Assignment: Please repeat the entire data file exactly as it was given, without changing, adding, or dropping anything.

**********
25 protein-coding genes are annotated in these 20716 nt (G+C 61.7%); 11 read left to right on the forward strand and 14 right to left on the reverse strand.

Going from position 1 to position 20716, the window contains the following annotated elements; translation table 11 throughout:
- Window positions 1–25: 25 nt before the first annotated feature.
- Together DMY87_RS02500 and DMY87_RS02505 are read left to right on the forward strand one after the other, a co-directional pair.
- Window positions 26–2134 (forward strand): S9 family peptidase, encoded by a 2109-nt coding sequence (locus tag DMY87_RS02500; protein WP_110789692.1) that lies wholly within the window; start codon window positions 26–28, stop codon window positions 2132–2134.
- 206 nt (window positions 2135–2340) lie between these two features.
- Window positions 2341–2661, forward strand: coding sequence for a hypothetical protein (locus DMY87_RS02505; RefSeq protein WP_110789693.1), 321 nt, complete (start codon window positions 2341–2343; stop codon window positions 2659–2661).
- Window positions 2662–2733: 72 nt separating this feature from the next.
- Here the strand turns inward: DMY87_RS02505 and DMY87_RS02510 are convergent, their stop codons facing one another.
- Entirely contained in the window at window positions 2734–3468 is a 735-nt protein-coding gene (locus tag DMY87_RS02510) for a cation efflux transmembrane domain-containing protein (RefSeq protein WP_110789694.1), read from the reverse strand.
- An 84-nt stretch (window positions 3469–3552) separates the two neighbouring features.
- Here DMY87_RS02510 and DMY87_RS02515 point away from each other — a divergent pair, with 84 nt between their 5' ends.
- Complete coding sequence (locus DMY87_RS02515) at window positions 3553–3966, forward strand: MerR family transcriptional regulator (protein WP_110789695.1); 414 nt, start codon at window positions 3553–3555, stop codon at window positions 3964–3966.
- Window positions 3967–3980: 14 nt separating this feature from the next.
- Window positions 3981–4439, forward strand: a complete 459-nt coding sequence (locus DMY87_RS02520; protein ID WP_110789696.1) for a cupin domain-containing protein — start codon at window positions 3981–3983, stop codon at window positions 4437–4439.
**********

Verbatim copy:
25 protein-coding genes are annotated in these 20716 nt (G+C 61.7%); 11 read left to right on the forward strand and 14 right to left on the reverse strand.

Going from position 1 to position 20716, the window contains the following annotated elements; translation table 11 throughout:
- Window positions 1–25: 25 nt before the first annotated feature.
- Together DMY87_RS02500 and DMY87_RS02505 are read left to right on the forward strand one after the other, a co-directional pair.
- Window positions 26–2134 (forward strand): S9 family peptidase, encoded by a 2109-nt coding sequence (locus tag DMY87_RS02500; protein WP_110789692.1) that lies wholly within the window; start codon window positions 26–28, stop codon window positions 2132–2134.
- 206 nt (window positions 2135–2340) lie between these two features.
- Window positions 2341–2661, forward strand: coding sequence for a hypothetical protein (locus DMY87_RS02505; RefSeq protein WP_110789693.1), 321 nt, complete (start codon window positions 2341–2343; stop codon window positions 2659–2661).
- Window positions 2662–2733: 72 nt separating this feature from the next.
- Here the strand turns inward: DMY87_RS02505 and DMY87_RS02510 are convergent, their stop codons facing one another.
- Entirely contained in the window at window positions 2734–3468 is a 735-nt protein-coding gene (locus tag DMY87_RS02510) for a cation efflux transmembrane domain-containing protein (RefSeq protein WP_110789694.1), read from the reverse strand.
- An 84-nt stretch (window positions 3469–3552) separates the two neighbouring features.
- Here DMY87_RS02510 and DMY87_RS02515 point away from each other — a divergent pair, with 84 nt between their 5' ends.
- Complete coding sequence (locus DMY87_RS02515) at window positions 3553–3966, forward strand: MerR family transcriptional regulator (protein WP_110789695.1); 414 nt, start codon at window positions 3553–3555, stop codon at window positions 3964–3966.
- Window positions 3967–3980: 14 nt separating this feature from the next.
- Window positions 3981–4439, forward strand: a complete 459-nt coding sequence (locus DMY87_RS02520; protein ID WP_110789696.1) for a cupin domain-containing protein — start codon at window positions 3981–3983, stop codon at window positions 4437–4439.